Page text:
The Moroccan population is expected to reach 45 million in 2050

In 2030, the Moroccan population should reach 40 million inhabitants then 45 million by 2050 according to a medium scenario for the evolution of the fertility rate, as revealed by the latest UN report, published on the occasion of World Population Day, yesterday Monday.

Entitled “ World Population Prospects 2022 “, the report indicates that the Moroccan population in 2022 is estimated at 37.46 million inhabitants, and should reach its peak in 2070 with 46.54 million inhabitants, before observing a decline in 2100 to settle to 43 million inhabitants, recalling at the same time that the Moroccan population in 1950 was around 8.9 million, before dropping to 20 million in 1980 then 30 million inhabitants in 2004.

We also note in this report that the proportion of citizens aged over 65 will increase over the coming decades, reaching four million in 2030 before reaching the highest figure in 2070 with around 10 million, compared to 2, 89 million currently.

The age group between 25 and 64 gets the biggest share, with more than 18 million currently. This age group will exceed the 20 million mark in 2030, reaching its highest percentage in 2050 and settling at 23 million people, the report continues, before declining slightly thereafter to settle at 20 million. of people.

Regarding newborns, Morocco currently records an average of 640,000 births per year, the report says, noting that this figure is expected to decrease to 522,000 in 2050 and then to 390,000 in 2100.

With regard to annual deaths, they are currently around 216,000 per year. But according to the report, it is expected to increase over the next few decades to reach 410,000 in 2060 and around 520,000 deaths per year by 2100.

Overall, the world’s population is expected to reach 8 billion on November 15 before rising to 8.5 billion in 2030 and 9.7 billion in 2050, according to the latest United Nations projections which estimate the population to peak. of about 10.4 billion people during the 2019s and to remain at this level until the year 2100.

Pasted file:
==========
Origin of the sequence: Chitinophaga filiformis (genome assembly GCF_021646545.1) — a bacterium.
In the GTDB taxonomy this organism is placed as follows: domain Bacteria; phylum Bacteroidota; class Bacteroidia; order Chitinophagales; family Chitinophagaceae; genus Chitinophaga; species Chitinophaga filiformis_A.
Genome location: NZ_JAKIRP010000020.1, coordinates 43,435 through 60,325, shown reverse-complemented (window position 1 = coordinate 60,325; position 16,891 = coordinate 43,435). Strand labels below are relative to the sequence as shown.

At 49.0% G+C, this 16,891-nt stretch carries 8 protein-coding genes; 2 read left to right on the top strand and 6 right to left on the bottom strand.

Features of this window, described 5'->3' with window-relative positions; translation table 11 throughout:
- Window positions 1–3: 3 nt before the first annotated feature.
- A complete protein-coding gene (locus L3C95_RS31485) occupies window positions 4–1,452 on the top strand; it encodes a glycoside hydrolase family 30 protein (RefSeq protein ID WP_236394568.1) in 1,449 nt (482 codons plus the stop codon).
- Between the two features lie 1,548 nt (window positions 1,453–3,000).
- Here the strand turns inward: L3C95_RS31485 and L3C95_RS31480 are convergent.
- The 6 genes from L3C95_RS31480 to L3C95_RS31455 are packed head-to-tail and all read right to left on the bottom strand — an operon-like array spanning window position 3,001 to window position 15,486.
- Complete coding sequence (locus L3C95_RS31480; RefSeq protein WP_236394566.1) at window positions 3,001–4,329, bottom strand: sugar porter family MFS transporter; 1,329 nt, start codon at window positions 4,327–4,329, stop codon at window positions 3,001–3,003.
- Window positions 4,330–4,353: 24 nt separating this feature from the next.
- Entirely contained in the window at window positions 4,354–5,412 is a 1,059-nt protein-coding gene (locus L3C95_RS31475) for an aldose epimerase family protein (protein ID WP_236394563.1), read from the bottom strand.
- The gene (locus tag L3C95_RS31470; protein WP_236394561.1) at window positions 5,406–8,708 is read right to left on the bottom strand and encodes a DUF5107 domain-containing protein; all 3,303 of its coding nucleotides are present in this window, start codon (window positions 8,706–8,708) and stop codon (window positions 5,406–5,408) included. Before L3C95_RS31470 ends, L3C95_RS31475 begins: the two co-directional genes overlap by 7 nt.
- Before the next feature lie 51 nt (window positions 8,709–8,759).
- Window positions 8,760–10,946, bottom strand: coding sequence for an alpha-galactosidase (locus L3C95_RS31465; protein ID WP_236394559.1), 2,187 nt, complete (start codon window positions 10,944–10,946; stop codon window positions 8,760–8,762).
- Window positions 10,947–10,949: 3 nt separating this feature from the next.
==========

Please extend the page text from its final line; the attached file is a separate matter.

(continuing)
The same report, released on World Population Day, says world population is growing at its slowest rate since 1950, falling below 1% in 2020.

Today, two-thirds of the world’s population live in a country or area where lifetime fertility is below 2.1 births per woman, roughly the level required for long-term zero growth for a population with low mortality says the report, noting that the population of 61 countries or areas is expected to decline by 1% between 2022 and 2050, due to the persistence of low fertility rates and, in some cases, high emigration rates .

Similarly, the report indicates that more than half of the projected increase in world population until 2050 will be concentrated in eight countries namely Egypt, Ethiopia, India, Nigeria, Pakistan, Philippines, Democratic Republic of Congo and Tanzania.

Another key statistic shared in the UN report concerns countries in sub-Saharan Africa, which are expected to contribute more than half of the projected increase through 2050.

The relationship between population growth and sustainable development is complex and multidimensional said Liu Zhenmin, UN Under-Secretary-General for Economic and Social Affairs.

Rapid population growth makes it more difficult to eradicate poverty, fight hunger and malnutrition, and increase the coverage of health and education systems. Conversely, achieving the Sustainable Development Goals (SDGs), especially those related to health, education and gender equality, will help reduce fertility levels and slow global population growth. added the senior official.

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